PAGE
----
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Panic Attacks: Comorbidity

  • Substance Abuse

  • Major Depression

  • Post Traumatic Stress Disorder

  • Obsessive Compulsive Disorder

  • Generalized Anxiety Disorder

  • Personality Disorder


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Panic-Depression Comorbidity

  • 30-40% MDD have recurrent panic attacks

  • 10-20% MDD have panic disorder

  • 50-55% PD (or panic attacks) have MDD

  • Patients with MDD and PD

    • Earlier onset MDD

    • More severe MDD


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Medical Presentations

  • Cardiac Panic

  • Pulmonary Panic

  • GI Panic

  • “Vertigo” Panic

  • Panic exacerbating pre-existing disease


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“Cardiac” Panic

  • Chest pain, tachycardia and palpations most common panic symptoms

  • Chest pain with negative angiography

    • 43-61% have PD

    • 80% have PD, MDD or Both

    • 50% with dysfunction years after study

  • 9.2% of cardiology practice had PD

    • 40-60% had ischemic heart disease


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“Pulmonary” Panic

  • 32% of asthmatic patients have panic attacks during an asthma attack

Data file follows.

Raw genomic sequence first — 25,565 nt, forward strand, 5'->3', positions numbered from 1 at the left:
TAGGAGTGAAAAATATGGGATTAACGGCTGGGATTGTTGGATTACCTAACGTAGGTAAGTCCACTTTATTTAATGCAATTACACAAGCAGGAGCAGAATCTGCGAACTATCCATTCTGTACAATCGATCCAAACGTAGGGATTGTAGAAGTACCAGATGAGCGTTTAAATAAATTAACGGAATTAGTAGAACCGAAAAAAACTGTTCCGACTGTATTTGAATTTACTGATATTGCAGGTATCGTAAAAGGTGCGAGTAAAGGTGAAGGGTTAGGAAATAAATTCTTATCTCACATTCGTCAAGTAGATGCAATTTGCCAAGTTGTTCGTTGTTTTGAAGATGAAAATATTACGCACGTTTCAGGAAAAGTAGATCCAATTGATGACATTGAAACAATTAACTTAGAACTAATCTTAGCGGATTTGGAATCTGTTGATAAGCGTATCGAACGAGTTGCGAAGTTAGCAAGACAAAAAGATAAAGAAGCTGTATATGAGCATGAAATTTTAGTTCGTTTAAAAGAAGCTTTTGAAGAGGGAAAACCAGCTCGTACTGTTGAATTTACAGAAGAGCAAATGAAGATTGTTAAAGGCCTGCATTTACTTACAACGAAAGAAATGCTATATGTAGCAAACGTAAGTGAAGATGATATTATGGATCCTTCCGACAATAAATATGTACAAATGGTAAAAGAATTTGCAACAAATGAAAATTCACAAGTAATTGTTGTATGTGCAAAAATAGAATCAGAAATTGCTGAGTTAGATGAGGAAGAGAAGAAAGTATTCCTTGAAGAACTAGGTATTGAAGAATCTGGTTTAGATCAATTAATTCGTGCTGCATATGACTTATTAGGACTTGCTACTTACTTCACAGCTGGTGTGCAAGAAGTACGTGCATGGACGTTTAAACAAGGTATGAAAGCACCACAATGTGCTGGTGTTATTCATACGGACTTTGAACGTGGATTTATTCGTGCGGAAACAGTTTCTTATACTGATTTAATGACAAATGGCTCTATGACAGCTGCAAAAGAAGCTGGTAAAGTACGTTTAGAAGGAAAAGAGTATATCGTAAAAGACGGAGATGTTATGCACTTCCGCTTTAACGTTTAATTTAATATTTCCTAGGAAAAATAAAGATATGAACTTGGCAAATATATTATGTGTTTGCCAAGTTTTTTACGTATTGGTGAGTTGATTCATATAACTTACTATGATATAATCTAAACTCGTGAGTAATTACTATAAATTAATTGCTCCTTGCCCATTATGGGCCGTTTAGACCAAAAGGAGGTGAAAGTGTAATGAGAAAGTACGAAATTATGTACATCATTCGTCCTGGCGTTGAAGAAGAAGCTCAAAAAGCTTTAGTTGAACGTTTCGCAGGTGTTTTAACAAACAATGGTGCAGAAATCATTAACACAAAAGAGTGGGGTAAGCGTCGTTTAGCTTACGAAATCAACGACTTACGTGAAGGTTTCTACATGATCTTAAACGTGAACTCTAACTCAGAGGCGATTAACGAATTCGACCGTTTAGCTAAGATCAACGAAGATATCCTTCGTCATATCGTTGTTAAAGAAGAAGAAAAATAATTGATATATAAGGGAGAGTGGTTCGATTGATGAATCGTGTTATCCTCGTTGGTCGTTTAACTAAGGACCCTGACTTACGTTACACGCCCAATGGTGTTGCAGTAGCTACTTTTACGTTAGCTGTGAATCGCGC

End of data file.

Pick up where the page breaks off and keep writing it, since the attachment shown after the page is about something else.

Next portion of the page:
• Of patients referred for PFTs

    • 41% had panic attacks

    • 17% had panic disorder

    • (24%)-67% of patients with COPD had panic disorder

  • No PD –

    • Subjective improvement in dyspenia with sertraline (only 7 in case series)


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“GI” Panic

  • 6-25%Unexplained GI symptoms in general pop

  • Significant concurrence between IBS and PD

  • Lifetime prevalence of PD

    • In IBD: ~3%

    • In IBS: 28%


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“Vertigo” Panic

  • Dizziness second most common symptom in PD

  • 50-85% of PD patients report dizziness

  • Some studies find a high rate of vestibular dysfunction in patients with PD

    • (especially if agoraphobia is present)

  • Headache third most common PD symptom

    • 12-15% of headache patients have PD


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“Personalities”

  • Alexithymia

  • Somatothymia

  • Diminished ego strength

  • Medicalized distress

  • Resists diagnosis

  • Personality Disorder


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Panic-Personality Comorbidity

  • 40-50% with PD have a Personality Disorder

  • Most likely Cluster C (anxious type):

    • Avoidant

    • Obsessive-compulsive

    • Dependent


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Treatment

  • Psychotherapy-Cognitive Behavioral Therapy

  • SSRI

  • TCAD

  • Benzodiazepines

  • MAOI

  • Combinations

  • Other


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Management Issues

  • Overstimulation

  • Jitteriness

  • Dependence

  • Drug-Drug Interactions